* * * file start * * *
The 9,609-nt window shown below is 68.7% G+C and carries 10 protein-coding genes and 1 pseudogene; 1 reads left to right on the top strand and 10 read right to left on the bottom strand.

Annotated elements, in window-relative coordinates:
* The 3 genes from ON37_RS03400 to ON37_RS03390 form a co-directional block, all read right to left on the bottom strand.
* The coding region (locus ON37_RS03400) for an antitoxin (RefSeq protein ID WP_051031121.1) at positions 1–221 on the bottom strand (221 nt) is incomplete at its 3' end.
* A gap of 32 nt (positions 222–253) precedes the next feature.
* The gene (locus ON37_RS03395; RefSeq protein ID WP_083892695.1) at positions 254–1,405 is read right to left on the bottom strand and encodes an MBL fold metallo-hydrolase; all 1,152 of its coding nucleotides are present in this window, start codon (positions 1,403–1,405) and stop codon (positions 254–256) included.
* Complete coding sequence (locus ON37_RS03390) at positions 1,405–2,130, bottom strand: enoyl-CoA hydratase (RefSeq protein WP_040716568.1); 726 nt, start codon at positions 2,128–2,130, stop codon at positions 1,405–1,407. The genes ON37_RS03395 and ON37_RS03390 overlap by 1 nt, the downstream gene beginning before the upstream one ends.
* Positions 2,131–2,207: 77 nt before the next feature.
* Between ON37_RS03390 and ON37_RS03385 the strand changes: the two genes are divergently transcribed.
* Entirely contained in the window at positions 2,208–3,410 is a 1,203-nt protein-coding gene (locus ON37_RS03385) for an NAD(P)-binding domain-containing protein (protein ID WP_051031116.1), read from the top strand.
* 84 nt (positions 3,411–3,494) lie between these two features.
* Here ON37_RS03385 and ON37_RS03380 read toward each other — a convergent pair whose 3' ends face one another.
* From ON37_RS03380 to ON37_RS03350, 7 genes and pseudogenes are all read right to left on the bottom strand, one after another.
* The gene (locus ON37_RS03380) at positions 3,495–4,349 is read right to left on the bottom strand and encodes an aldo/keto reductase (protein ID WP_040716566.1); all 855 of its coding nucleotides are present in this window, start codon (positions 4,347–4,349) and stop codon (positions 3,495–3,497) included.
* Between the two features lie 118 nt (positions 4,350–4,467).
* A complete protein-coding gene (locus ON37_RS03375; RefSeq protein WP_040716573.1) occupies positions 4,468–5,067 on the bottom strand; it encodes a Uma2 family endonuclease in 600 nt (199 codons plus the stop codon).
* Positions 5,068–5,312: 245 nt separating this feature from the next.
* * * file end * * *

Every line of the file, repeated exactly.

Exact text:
The 9,609-nt window shown below is 68.7% G+C and carries 10 protein-coding genes and 1 pseudogene; 1 reads left to right on the top strand and 10 read right to left on the bottom strand.

Annotated elements, in window-relative coordinates:
* The 3 genes from ON37_RS03400 to ON37_RS03390 form a co-directional block, all read right to left on the bottom strand.
* The coding region (locus ON37_RS03400) for an antitoxin (RefSeq protein ID WP_051031121.1) at positions 1–221 on the bottom strand (221 nt) is incomplete at its 3' end.
* A gap of 32 nt (positions 222–253) precedes the next feature.
* The gene (locus ON37_RS03395; RefSeq protein ID WP_083892695.1) at positions 254–1,405 is read right to left on the bottom strand and encodes an MBL fold metallo-hydrolase; all 1,152 of its coding nucleotides are present in this window, start codon (positions 1,403–1,405) and stop codon (positions 254–256) included.
* Complete coding sequence (locus ON37_RS03390) at positions 1,405–2,130, bottom strand: enoyl-CoA hydratase (RefSeq protein WP_040716568.1); 726 nt, start codon at positions 2,128–2,130, stop codon at positions 1,405–1,407. The genes ON37_RS03395 and ON37_RS03390 overlap by 1 nt, the downstream gene beginning before the upstream one ends.
* Positions 2,131–2,207: 77 nt before the next feature.
* Between ON37_RS03390 and ON37_RS03385 the strand changes: the two genes are divergently transcribed.
* Entirely contained in the window at positions 2,208–3,410 is a 1,203-nt protein-coding gene (locus ON37_RS03385) for an NAD(P)-binding domain-containing protein (protein ID WP_051031116.1), read from the top strand.
* 84 nt (positions 3,411–3,494) lie between these two features.
* Here ON37_RS03385 and ON37_RS03380 read toward each other — a convergent pair whose 3' ends face one another.
* From ON37_RS03380 to ON37_RS03350, 7 genes and pseudogenes are all read right to left on the bottom strand, one after another.
* The gene (locus ON37_RS03380) at positions 3,495–4,349 is read right to left on the bottom strand and encodes an aldo/keto reductase (protein ID WP_040716566.1); all 855 of its coding nucleotides are present in this window, start codon (positions 4,347–4,349) and stop codon (positions 3,495–3,497) included.
* Between the two features lie 118 nt (positions 4,350–4,467).
* A complete protein-coding gene (locus ON37_RS03375; RefSeq protein WP_040716573.1) occupies positions 4,468–5,067 on the bottom strand; it encodes a Uma2 family endonuclease in 600 nt (199 codons plus the stop codon).
* Positions 5,068–5,312: 245 nt separating this feature from the next.